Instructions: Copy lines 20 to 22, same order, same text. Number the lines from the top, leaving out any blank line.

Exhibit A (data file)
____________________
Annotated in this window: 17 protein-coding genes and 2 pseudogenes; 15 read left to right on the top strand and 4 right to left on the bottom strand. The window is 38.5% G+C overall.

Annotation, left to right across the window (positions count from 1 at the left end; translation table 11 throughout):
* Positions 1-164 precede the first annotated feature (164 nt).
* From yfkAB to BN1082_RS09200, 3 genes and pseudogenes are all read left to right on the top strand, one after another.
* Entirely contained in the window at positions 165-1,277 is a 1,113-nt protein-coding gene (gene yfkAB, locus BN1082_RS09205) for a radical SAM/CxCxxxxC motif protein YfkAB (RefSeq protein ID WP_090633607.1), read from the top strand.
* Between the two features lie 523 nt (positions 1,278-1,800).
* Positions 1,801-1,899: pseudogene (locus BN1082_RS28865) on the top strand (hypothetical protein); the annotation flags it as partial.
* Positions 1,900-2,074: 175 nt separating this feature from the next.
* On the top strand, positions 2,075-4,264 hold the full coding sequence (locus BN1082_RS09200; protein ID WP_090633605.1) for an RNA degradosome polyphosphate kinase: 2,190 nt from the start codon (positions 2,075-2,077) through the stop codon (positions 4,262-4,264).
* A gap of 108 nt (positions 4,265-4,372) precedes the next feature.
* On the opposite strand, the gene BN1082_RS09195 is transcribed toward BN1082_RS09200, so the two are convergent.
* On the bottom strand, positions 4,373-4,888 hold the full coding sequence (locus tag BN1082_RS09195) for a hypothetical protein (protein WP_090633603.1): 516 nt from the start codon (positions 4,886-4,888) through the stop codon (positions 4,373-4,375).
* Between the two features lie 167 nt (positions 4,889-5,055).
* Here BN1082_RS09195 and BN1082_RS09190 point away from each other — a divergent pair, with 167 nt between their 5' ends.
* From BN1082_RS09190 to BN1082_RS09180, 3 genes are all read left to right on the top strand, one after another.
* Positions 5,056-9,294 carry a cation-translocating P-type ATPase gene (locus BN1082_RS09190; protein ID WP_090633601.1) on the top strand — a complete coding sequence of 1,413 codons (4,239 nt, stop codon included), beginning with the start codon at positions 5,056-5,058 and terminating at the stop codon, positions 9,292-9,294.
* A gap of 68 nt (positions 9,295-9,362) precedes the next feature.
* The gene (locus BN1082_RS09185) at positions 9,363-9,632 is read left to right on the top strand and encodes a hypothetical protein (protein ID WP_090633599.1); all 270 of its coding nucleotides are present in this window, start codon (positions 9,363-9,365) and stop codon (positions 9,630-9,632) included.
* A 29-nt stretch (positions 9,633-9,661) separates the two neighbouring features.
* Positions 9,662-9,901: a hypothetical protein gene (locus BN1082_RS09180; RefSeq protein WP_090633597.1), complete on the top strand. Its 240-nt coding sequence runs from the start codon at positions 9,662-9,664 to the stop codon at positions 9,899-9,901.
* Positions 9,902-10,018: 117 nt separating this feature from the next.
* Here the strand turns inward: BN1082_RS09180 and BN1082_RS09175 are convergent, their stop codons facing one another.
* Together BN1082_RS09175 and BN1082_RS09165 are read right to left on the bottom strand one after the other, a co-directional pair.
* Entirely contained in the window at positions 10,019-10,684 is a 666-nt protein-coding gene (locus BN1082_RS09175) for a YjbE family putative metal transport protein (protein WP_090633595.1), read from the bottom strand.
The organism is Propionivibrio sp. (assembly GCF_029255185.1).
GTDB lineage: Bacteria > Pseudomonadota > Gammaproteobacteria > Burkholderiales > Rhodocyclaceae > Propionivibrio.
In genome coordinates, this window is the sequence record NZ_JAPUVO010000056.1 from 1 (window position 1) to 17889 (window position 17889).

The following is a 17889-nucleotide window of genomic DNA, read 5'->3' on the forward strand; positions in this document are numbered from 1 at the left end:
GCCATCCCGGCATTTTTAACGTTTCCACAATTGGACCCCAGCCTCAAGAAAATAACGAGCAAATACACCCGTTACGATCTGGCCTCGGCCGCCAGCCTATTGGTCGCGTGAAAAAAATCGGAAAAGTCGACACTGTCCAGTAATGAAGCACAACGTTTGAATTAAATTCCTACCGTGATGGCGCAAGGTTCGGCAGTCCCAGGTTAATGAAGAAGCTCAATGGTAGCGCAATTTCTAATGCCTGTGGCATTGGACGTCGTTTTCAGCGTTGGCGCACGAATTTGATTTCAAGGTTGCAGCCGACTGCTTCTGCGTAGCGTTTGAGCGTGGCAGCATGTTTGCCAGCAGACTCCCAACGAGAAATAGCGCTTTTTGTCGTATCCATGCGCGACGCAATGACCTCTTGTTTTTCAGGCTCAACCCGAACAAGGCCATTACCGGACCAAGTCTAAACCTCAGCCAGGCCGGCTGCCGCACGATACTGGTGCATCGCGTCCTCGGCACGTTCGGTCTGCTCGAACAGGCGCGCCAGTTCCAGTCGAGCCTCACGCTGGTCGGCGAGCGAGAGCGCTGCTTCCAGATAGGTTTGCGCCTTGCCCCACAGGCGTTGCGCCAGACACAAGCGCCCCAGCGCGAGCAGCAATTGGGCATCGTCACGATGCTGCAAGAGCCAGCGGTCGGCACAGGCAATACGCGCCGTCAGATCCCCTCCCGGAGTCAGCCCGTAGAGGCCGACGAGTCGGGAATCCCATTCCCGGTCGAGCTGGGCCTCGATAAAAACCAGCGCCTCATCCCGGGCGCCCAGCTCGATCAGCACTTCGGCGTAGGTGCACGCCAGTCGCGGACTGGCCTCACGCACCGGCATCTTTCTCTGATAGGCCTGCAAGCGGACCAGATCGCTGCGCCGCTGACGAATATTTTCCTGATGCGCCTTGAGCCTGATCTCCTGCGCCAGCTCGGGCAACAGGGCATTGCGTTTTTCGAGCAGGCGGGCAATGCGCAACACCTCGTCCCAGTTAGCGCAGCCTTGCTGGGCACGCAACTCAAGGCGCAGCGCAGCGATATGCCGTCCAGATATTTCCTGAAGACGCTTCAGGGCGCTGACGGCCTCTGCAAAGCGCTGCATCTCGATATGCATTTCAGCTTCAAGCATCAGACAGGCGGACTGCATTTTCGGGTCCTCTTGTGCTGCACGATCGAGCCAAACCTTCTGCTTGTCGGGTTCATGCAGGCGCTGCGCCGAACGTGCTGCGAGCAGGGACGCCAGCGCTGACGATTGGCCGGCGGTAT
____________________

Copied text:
* Positions 9,662-9,901: a hypothetical protein gene (locus BN1082_RS09180; RefSeq protein WP_090633597.1), complete on the top strand. Its 240-nt coding sequence runs from the start codon at positions 9,662-9,664 to the stop codon at positions 9,899-9,901.
* Positions 9,902-10,018: 117 nt separating this feature from the next.
* Here the strand turns inward: BN1082_RS09180 and BN1082_RS09175 are convergent, their stop codons facing one another.